Global risks may abort Europe's fragile recovery

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THERE IS a danger that Europe will not see any economic recovery this year, according to a new report from four European research institutes.

Weak global economic conditions and the risk of a world-wide collapse in share prices could cut short the recovery in growth just getting under way thanks to lower interest rates and the weak euro.

There is little scope for governments to help by raising spending or cutting taxes to keep their budget deficits below the 3 per cent of GDP ceiling, the report says.

The researchers strongly criticise both European politicians, for their failure to introduce labour market reforms that would help create jobs, and the European Central Bank (ECB), for the confusion caused in the financial markets by its unnecessary secrecy.

Growth is forecast to be just 2 per cent this year, edging up to 2.5 per cent in 2000. Easier monetary policy, reflected in lower interest rates and the weak euro exchange rate, is boosting growth, but the subdued outlook reflects a feeble world economy.

The dimmest outlook faces Germany and Italy, both expected to see growth below 1.5 per cent. Both have been hard-hit by the downturn in world trade, and Italy is likely to be the euroland economy most affected by the Kosovo crisis.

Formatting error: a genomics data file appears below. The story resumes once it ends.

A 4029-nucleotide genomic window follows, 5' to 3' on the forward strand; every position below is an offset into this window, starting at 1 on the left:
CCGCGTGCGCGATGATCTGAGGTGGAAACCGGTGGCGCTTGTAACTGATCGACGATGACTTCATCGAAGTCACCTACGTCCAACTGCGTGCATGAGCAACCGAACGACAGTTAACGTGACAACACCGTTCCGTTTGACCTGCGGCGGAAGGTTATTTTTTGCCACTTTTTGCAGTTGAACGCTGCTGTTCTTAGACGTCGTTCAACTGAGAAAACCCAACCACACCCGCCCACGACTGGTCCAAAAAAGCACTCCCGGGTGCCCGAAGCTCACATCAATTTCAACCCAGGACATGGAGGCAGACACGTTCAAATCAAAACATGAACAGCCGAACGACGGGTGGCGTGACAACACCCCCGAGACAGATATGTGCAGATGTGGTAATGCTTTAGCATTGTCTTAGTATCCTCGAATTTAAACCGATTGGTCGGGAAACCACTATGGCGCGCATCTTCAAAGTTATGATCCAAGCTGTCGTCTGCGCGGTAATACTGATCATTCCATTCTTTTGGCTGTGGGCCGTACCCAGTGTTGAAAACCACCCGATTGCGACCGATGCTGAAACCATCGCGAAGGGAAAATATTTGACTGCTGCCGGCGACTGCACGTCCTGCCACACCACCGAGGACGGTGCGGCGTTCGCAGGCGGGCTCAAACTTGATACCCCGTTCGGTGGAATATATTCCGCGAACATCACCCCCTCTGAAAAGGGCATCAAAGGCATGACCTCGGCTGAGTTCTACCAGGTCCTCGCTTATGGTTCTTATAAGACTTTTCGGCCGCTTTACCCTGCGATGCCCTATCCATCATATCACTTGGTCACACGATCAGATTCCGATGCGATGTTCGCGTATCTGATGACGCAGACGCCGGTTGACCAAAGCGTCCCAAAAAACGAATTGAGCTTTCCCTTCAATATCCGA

As if this were not dismal enough to start with, today's report from the four institutes notes there is an increasing risk of a Wall Street crash. It estimates that a resulting 20 per fall in global equity markets would reduce European GDP by 0.75 per cent after two years, even if the ECB reacted by cutting interest rates again. The impact in Europe would be almost as big as the likely 1 per cent reduction in US GDP.

The experts from the four institutes, including Britain's National Institute for Economic and Social Research, attack the European Central Bank for sowing confusion about its policies.

The report notes that the money supply is growing faster than the ECB's target and inflation is rising, yet it insisted its surprise half-point cut in interest rates last month was not a response to depressed growth.

"If the ECB is to retain its credibility and improve the transparency of its decisions, changes are needed in its operating procedures," the report says. It recommends that the ECB should, like the Bank of England, publish an inflation target.

Euroland governments do not escape criticism, however, as the pace of expansion is unlikely to create jobs.

The report says: "Faster progress on structural labour market reforms is necessary if Europe is not to have a jobless recovery."

This echoes the views of many economists. John Llewellyn, chief economist at Lehman Brothers, warns that jobs market reforms under way in France and Germany are proceeding much too slowly. He said: "Governments are failing. Their efforts are petering out, and this matters for the long- run sustainability of the recovery."

The Euroland corporate sector is restructuring rapidly, he argued, in order to improve returns to shareholders.

"But European governments are not fulfilling their half of reforming the modern economic partnership."